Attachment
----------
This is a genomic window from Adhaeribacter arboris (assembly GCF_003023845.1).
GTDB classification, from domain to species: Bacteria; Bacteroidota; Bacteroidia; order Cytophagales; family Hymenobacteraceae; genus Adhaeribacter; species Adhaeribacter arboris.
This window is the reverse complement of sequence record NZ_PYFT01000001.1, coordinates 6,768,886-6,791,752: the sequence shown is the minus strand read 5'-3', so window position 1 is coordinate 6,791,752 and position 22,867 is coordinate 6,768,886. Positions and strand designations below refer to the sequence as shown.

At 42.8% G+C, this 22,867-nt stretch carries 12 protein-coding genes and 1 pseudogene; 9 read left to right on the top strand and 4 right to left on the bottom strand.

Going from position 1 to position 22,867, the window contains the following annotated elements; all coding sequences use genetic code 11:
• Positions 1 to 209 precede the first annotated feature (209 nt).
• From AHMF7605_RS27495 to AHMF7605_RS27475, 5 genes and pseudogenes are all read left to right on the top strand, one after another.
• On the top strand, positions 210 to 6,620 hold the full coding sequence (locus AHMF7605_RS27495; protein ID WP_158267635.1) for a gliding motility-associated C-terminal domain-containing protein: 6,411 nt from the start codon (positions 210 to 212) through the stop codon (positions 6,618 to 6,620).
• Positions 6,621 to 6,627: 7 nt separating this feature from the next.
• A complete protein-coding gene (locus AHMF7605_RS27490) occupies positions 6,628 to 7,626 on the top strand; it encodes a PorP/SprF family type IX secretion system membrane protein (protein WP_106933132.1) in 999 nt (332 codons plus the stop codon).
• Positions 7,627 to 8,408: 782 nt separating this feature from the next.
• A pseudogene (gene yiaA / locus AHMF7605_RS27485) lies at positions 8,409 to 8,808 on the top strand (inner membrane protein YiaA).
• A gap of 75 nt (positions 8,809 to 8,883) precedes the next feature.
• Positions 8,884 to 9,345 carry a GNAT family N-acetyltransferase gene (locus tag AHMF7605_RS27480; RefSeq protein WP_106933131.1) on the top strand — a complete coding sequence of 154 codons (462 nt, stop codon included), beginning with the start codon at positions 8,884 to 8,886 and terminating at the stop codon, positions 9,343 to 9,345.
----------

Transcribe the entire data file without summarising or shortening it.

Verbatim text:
This is a genomic window from Adhaeribacter arboris (assembly GCF_003023845.1).
GTDB classification, from domain to species: Bacteria; Bacteroidota; Bacteroidia; order Cytophagales; family Hymenobacteraceae; genus Adhaeribacter; species Adhaeribacter arboris.
This window is the reverse complement of sequence record NZ_PYFT01000001.1, coordinates 6,768,886-6,791,752: the sequence shown is the minus strand read 5'-3', so window position 1 is coordinate 6,791,752 and position 22,867 is coordinate 6,768,886. Positions and strand designations below refer to the sequence as shown.

At 42.8% G+C, this 22,867-nt stretch carries 12 protein-coding genes and 1 pseudogene; 9 read left to right on the top strand and 4 right to left on the bottom strand.

Going from position 1 to position 22,867, the window contains the following annotated elements; all coding sequences use genetic code 11:
• Positions 1 to 209 precede the first annotated feature (209 nt).
• From AHMF7605_RS27495 to AHMF7605_RS27475, 5 genes and pseudogenes are all read left to right on the top strand, one after another.
• On the top strand, positions 210 to 6,620 hold the full coding sequence (locus AHMF7605_RS27495; protein ID WP_158267635.1) for a gliding motility-associated C-terminal domain-containing protein: 6,411 nt from the start codon (positions 210 to 212) through the stop codon (positions 6,618 to 6,620).
• Positions 6,621 to 6,627: 7 nt separating this feature from the next.
• A complete protein-coding gene (locus AHMF7605_RS27490) occupies positions 6,628 to 7,626 on the top strand; it encodes a PorP/SprF family type IX secretion system membrane protein (protein WP_106933132.1) in 999 nt (332 codons plus the stop codon).
• Positions 7,627 to 8,408: 782 nt separating this feature from the next.
• A pseudogene (gene yiaA / locus AHMF7605_RS27485) lies at positions 8,409 to 8,808 on the top strand (inner membrane protein YiaA).
• A gap of 75 nt (positions 8,809 to 8,883) precedes the next feature.
• Positions 8,884 to 9,345 carry a GNAT family N-acetyltransferase gene (locus tag AHMF7605_RS27480; RefSeq protein WP_106933131.1) on the top strand — a complete coding sequence of 154 codons (462 nt, stop codon included), beginning with the start codon at positions 8,884 to 8,886 and terminating at the stop codon, positions 9,343 to 9,345.